Divorce happens. And while the dissolution of a marriage doesn’t have to be the end of romance, for many Americans it is just that. The 2017 Avvo Annual Relationship Study reveals what love after divorce looks like in the United States.
Divorced and single, often by choice
Divorce rates have enjoyed a recent downward trend, but a typical marriage still has just about a 50 percent chance of lasting. And it’s “one and done” for many divorced Americans, who have no intention of forging a new marriage (or relationship, for that matter) anytime soon.
The Avvo study found that one-third of divorced Americans are single – and that only 18 percent of them report that they’re actively searching for a romantic partner. Perhaps they are taking advantage of their newfound freedom. Or maybe they know that second and third marriages are far less likely to survive (the study shows that one in four people have been divorced more than once). These divorced singles are found in every corner of the nation, but more (39 percent) reside in the South than in any other region. And most (64 percent) are women.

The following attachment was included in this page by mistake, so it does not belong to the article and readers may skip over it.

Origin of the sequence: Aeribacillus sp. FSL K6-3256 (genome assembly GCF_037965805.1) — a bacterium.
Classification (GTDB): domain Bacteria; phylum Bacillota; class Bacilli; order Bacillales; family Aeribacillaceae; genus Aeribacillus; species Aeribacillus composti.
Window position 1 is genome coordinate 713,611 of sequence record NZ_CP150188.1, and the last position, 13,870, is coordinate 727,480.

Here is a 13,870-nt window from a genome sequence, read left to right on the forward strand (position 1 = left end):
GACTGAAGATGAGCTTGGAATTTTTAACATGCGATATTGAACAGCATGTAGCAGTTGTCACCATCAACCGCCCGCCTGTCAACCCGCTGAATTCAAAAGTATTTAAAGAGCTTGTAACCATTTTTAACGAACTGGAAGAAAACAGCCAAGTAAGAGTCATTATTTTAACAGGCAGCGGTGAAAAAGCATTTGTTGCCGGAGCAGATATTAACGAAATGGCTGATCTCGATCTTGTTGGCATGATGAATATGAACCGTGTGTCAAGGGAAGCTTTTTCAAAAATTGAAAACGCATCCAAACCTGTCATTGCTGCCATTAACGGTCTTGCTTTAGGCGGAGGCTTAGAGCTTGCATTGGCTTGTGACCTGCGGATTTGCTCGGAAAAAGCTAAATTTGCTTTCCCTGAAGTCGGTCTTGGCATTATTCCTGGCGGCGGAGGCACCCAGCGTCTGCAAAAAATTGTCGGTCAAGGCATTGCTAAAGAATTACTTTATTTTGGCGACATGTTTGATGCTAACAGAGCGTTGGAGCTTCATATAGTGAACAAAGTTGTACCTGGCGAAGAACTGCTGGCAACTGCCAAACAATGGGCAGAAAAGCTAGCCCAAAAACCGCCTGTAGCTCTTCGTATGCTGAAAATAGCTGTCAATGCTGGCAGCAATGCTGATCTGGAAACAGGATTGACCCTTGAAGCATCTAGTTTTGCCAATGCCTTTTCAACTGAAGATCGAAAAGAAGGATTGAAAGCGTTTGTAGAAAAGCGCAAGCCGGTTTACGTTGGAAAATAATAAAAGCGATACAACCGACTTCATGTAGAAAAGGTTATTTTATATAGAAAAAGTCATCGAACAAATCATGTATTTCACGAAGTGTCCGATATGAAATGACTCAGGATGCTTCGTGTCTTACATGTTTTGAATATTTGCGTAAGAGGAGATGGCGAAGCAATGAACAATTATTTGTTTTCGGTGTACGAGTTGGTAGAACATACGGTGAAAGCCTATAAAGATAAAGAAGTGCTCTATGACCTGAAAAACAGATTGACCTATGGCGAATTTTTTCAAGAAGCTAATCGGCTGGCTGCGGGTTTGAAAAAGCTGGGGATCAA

Divorce belongs to the baby boomers
The Avvo study also found that younger married couples (ages 18-34) are far more likely than other age groups to be in the process of divorcing, but they make up a mere 5 percent of single divorced Americans overall. Most single divorced people – a whopping 60 percent, in fact – are 55 and older.
As AvvoStories recently reported, divorce rate for 53- to 71-year-olds (aka the baby boomers – the first American generation to accept widespread divorce) more than doubled from 1990 to 2012, and divorces of the over-65 crowd tripled. This phenomenon is likely the result of increased social acceptance of divorce.
Modern-day couples are either waiting longer to wed or opting out of a legal union altogether. Marriage was far more commonplace when baby boomers were young. The divorce rate among them suggests that hindsight is 20-20. Maybe the younger generations are on to something.